Here’s a review of this week’s questions:
1. What famous computer pioneers started their empire with a company called Traf-O-Data?
2. What hardware device’s name is an abbreviation of the device’s function, which is to act as a modulator-demodulator for data signals traversing analog and digital networks?
3. What was the name of the music and culture event conceived by Apple founder Steve Wozniak in the early 1980s?
And here are the answers:
1. Bill Gates and Paul Allen. Traf-O-Data was a 1970s business partnership between Bill Gates and Paul Allen, who later founded Microsoft. The objective was to read the raw data from roadway traffic counters and create reports for traffic engineers. The company had only modest success, but the experience was instrumental in the creation of the Microsoft Corporation a few years later. Gates and Allen had been close since attending the same high school in Seattle, and if it weren’t for Traf-O-Data, Microsoft might never have existed. The company ran for years, continuing after the two had left high school and quit college, and even after they’d founded Microsoft. However, just as the company’s business began to pick up, Washington and other states started offering the same service for free.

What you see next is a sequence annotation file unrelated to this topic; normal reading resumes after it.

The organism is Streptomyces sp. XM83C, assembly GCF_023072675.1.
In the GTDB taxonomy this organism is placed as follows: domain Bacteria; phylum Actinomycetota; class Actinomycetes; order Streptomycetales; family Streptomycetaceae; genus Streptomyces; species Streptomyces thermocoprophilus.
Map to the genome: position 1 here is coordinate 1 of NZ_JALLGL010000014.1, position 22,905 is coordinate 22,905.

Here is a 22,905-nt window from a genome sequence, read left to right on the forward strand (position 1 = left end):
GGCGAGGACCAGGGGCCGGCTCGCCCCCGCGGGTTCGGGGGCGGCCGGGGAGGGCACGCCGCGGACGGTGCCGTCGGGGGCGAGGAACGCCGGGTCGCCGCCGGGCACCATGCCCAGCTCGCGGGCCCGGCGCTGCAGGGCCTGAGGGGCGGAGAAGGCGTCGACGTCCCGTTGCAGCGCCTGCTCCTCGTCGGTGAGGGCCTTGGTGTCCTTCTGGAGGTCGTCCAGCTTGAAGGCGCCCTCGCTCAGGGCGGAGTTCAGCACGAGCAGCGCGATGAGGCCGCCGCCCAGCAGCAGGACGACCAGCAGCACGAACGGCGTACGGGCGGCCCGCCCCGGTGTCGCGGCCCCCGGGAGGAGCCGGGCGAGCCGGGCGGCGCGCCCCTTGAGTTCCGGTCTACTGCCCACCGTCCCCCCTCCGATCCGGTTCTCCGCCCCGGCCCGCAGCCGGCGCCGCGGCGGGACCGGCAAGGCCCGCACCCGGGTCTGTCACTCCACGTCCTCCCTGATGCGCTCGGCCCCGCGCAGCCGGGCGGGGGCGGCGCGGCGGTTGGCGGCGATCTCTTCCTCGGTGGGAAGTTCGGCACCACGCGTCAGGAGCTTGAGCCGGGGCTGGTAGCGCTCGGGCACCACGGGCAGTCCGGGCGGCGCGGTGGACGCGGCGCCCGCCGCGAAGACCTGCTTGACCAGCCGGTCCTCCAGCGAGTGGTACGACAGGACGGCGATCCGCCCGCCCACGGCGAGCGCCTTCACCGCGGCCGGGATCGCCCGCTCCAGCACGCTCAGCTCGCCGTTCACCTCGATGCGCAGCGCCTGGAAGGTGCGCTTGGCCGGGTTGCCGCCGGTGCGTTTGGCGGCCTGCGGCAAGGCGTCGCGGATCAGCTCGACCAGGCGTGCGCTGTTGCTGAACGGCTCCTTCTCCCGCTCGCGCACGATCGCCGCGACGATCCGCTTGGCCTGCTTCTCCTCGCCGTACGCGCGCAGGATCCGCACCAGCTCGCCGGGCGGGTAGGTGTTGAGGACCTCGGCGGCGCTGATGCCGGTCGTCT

2. Computer Modem. At the most basic level, a modem sends and receives data between two computers. More technically, a modem is a network hardware device that modulates one or more carrier wave signals to encode digital information for transmission. It also demodulates signals to decode the transmitted information. The goal is to produce a signal that can be transmitted easily and decoded to reproduce the original digital data. In recent years, the traditional 56K modem is losing popularity. The dial-up modem is still widely used by customers in rural areas where DSL, cable or fiber-optic service is not available. Modems are also used for high-speed home networking applications, especially those using existing home wiring.
3. The US Festival. On September 3, 1982, the US Festival kicked off in the town of Devore, California. Conceived by Apple co-founder Steve Wozniak, aged 32 at the time, it brought together some of the biggest musical acts of its time, including Talking Heads, the Police, Tom Petty, and the Grateful Dead, and ultimately drew a crowd of over 400,000 people. Wozniak was said to have lost $10 million on the first US Festival but went ahead with the event the following year anyway. Over Memorial Day weekend in 1983, the next US Festival brought in acts like David Bowie, U2, Van Halen, and the Clash. Despite their economic failures, the two US festivals set the stage for future music festivals like Coachella, Lollapalooza and Bonnaroo.